Please take advantage of these supporting resources to supplement your field trip with us!
Introduce your students to the Billy Frank Jr. Nisqually National Wildlife Refuge with Davy’s Presentation, which gives a general overview of the BFJNNWR and its history.
The presentation below is specifically for our Eye On Nature field trips. If there are any issues with this presentation, please follow this link: Eye On Nature Pre-Trip Presentation 2019. Here are the notes to go with the presentation: Eye On Nature Slide Notes 2017
Our Eye On Nature At-Home Bird Activity uses photos and recordings to explore birds, and the worksheet can be filled out from home! This lesson was designed specifically for school closures and working inside, but can be great preparation for field trips or any outdoor activities!
Where the River Meets the Sound, an educator’s guide to Nisqually National Wildlife Refuge, offers complete information about field trip planning, preparation and pre- and post-field trip activities. It has background information about the indoor and trail activities offered at the Refuge. All activities are matched with Washington State Essential Academic Learning Requirements (EALRs).
Use this Ethnobotany Lesson Plan for your Ethnobotany Walk.
Fostering Outdoor Observation Skills is the curriculum we drew from for the field trips and has great supporting before and after activities. Especially notice the data analysis follow-up activities pgs. 78-94!
Check out the Eye On Nature Field Guide we will be using on the trail during the field trip.
From the Since Time Immemorial curriculum, these short handouts give some great background about tribal history and the associated treaty signings in Nisqually. This site houses resources, materials, lessons, and entire units to support the teaching of tribal sovereignty, tribal history, and current tribal issues within the context of OSPI-recommended units for Washington and US history in the elementary and middle school levels and US history and Contemporary World Issues in the high school level. Each unit is aligned with National Common Core State Standards and builds toward the successful completion of a Content-Based Assessment, or CBA. Teachers will find that it’s easy to integrate tribal perspectives into their already existing lesson plans.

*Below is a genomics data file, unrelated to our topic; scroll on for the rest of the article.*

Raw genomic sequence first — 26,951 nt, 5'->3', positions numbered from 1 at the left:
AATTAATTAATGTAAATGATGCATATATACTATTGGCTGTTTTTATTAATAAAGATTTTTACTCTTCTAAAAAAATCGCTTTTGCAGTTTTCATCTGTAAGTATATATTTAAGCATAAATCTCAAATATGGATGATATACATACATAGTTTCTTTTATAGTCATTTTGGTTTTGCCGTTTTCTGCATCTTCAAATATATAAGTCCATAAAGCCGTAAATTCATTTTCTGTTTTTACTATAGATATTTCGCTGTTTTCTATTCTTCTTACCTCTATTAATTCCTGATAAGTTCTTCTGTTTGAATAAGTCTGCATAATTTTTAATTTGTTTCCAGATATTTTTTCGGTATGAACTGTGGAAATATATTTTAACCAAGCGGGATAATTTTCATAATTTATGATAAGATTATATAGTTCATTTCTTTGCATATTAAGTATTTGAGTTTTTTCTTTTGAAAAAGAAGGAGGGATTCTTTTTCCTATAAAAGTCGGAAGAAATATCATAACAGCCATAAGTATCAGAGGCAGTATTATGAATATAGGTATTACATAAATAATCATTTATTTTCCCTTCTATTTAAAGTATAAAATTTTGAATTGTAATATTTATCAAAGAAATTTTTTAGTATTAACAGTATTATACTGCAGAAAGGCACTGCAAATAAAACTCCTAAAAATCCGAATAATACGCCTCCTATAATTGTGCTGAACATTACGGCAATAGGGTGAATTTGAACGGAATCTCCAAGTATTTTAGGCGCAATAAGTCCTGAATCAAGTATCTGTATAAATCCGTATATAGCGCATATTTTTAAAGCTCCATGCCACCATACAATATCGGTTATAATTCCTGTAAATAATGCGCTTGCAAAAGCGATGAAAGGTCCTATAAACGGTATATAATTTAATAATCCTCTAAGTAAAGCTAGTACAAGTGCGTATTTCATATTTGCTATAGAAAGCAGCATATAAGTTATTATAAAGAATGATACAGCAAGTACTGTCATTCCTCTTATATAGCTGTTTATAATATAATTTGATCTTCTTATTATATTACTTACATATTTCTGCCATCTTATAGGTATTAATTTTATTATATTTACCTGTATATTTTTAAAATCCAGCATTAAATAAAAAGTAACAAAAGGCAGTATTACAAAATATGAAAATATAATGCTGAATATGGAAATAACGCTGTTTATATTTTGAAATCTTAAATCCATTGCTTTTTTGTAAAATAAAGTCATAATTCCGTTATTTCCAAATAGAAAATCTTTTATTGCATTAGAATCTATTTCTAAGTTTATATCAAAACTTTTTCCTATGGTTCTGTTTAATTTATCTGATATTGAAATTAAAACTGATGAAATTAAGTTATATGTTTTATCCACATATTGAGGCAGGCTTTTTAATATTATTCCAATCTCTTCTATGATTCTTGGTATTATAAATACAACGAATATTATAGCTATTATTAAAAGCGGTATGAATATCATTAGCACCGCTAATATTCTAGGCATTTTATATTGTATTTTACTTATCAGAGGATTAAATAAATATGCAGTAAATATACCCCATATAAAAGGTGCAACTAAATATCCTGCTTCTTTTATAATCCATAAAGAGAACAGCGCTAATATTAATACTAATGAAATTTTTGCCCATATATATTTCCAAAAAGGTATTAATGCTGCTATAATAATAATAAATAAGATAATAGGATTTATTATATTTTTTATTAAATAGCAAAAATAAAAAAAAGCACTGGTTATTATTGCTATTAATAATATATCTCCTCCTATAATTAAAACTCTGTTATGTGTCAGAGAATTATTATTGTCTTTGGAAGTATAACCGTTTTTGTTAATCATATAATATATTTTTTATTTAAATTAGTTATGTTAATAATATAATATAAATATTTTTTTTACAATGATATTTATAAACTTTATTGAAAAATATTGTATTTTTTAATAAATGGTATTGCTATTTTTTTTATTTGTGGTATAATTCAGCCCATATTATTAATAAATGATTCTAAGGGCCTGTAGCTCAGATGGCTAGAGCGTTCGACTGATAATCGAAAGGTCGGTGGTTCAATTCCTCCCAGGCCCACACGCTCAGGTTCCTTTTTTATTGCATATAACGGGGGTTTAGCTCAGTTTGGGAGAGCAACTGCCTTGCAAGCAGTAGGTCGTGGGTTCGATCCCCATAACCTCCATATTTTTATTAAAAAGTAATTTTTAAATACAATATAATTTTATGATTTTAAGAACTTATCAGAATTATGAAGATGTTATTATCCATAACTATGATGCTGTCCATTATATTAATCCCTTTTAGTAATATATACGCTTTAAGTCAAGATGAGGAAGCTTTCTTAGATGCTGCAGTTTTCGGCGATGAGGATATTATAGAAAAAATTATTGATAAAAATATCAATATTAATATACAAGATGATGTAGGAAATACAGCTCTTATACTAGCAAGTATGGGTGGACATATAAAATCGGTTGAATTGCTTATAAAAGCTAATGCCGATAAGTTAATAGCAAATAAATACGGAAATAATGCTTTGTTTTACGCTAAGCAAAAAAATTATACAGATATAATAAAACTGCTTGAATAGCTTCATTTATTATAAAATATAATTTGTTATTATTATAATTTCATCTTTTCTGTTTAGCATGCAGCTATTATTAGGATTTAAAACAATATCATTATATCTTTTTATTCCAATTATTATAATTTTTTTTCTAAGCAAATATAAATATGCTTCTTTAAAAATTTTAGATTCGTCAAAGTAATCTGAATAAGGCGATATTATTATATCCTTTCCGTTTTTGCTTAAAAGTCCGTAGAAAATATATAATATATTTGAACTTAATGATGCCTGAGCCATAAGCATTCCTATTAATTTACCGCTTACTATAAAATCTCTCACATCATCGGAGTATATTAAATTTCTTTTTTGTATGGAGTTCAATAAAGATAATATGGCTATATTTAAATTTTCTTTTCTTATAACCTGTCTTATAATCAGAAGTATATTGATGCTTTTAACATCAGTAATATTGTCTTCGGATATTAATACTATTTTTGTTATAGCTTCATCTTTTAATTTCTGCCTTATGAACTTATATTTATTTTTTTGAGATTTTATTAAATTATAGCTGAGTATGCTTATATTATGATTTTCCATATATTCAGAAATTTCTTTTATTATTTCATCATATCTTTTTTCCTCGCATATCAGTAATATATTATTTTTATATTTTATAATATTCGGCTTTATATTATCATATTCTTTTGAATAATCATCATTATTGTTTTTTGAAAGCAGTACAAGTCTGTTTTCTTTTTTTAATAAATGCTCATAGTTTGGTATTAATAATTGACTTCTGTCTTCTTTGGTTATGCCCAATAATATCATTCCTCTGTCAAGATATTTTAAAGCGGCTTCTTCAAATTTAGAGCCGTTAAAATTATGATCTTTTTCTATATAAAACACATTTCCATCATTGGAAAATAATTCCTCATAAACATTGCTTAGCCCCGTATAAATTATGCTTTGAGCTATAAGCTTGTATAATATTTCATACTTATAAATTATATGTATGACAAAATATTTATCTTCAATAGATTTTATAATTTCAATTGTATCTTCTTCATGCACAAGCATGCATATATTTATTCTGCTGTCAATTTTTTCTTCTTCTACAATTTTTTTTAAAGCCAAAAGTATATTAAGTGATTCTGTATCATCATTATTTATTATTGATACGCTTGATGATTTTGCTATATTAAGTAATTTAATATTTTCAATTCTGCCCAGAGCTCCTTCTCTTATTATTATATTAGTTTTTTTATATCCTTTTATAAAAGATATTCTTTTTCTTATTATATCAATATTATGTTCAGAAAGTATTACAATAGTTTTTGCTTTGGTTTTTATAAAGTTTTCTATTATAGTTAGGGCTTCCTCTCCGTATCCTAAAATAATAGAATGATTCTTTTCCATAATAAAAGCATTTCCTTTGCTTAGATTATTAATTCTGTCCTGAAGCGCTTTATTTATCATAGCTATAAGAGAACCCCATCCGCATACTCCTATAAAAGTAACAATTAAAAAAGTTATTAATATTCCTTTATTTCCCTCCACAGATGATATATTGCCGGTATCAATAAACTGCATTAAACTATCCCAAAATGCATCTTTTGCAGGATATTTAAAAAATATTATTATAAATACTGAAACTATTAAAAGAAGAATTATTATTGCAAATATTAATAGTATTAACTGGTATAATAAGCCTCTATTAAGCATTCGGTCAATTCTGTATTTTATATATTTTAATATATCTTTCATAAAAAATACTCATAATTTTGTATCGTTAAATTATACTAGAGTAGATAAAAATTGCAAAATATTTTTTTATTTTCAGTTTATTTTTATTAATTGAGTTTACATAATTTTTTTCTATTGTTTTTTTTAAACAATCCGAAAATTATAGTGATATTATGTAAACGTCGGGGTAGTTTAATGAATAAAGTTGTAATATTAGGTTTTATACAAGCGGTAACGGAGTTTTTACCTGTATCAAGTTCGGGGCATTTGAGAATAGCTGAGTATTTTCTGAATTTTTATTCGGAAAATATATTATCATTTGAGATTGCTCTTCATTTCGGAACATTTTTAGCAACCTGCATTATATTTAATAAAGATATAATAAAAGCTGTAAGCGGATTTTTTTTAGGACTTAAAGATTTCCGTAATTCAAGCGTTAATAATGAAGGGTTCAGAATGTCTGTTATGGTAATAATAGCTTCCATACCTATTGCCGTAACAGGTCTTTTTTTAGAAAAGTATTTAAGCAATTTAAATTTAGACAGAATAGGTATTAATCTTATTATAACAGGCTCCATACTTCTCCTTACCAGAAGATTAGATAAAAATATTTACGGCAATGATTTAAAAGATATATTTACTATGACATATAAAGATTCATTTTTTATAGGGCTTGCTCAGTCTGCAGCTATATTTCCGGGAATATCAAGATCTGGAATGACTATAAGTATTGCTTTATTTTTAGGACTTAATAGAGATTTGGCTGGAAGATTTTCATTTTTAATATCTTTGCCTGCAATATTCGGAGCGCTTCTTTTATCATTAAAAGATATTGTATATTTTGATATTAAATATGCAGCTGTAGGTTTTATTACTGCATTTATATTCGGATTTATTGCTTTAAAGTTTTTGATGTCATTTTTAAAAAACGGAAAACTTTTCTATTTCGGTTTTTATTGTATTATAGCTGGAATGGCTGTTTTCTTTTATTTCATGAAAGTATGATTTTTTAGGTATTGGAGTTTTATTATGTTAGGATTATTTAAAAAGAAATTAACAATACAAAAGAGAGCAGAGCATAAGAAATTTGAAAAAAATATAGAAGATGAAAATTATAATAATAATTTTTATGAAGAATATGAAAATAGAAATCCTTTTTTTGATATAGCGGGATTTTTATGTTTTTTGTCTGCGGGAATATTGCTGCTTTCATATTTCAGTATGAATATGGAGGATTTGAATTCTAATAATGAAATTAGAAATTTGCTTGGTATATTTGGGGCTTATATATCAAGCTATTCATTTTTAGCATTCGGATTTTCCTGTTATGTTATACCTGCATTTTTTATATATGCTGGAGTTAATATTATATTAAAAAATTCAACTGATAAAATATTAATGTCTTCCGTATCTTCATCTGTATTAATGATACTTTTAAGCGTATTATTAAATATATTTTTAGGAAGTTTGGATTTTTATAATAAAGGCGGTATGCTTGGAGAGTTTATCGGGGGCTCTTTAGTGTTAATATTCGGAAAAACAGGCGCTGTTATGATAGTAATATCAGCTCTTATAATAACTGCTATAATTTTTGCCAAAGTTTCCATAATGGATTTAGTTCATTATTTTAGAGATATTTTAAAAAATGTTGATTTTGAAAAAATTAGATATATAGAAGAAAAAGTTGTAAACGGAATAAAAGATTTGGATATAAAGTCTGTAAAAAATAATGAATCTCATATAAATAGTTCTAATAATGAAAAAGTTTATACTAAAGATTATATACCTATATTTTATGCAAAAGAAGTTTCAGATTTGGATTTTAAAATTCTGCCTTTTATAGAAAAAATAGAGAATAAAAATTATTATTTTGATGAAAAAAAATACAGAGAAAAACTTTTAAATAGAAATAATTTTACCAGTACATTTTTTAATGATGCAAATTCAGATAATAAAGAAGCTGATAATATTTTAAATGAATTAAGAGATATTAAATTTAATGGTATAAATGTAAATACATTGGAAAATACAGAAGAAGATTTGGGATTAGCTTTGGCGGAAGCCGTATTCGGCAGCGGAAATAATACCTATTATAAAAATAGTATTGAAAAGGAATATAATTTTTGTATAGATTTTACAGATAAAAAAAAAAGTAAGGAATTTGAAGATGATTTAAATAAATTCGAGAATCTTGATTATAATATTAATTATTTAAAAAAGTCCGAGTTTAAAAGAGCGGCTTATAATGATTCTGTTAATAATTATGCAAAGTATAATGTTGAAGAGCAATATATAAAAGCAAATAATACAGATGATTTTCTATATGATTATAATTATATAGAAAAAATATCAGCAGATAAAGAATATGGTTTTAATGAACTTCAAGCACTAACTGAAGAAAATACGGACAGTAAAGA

Teacher Training Resources
Looking to practice data collection before the field trip? Here is a copy of the data sheet we will use at the refuge, as well as an example of a school specific block map. The map allows your students to practice the art of moving around and keeping track of where they are located, which can come in handy during the field trip! If you’re interested in a block map for your school, please email Davy Clark at email@example.com with your request.
Training Data Poster & Questions
Take another look at the data and questions from the teacher training. Please let us know any thoughts and suggestions you have for future use!
We upload all bird data from our EON trips to eBird.org. eBird is a fantastic citizen science tool we use for uploading much of our field trip data. Student data is added to this massive biodiversity database used by scientists to better understand how birds move through and use habitats on a large scale. This tool is a wonderful way to show students how important citizen science observations is to the scientific world! Click here for a great example of a map generated using eBird data. If you would like to access previous years of EON data please use our log-in information to do so. Please remember to not change or delete any past information. Feel free to create an account for your class and practice making scientific observations of birds at school to upload before coming out to the refuge!
Username: Eye On Nature Field Trips
Nisqually Refuge Bird Checklist
The refuge has a checklist for all the birds we might see at the refuge, as well as times of the year we’re most likely to see them. A great tool before a field trip and for students to use when they visit again!
Waste Free Lunch at the Refuge
Did you know that every school lunch creates an average of 67 pounds of trash per school year? That means, just one average-size middle school creates over 40,000 pounds of lunch waste a year! By reducing the number of items in your lunch that must be thrown out, or only using those that can be eaten, reused, recycled, or composted, you can: Prevent pollution; Conserve natural resources such as coal, oil, natural gas, and trees; Save energy.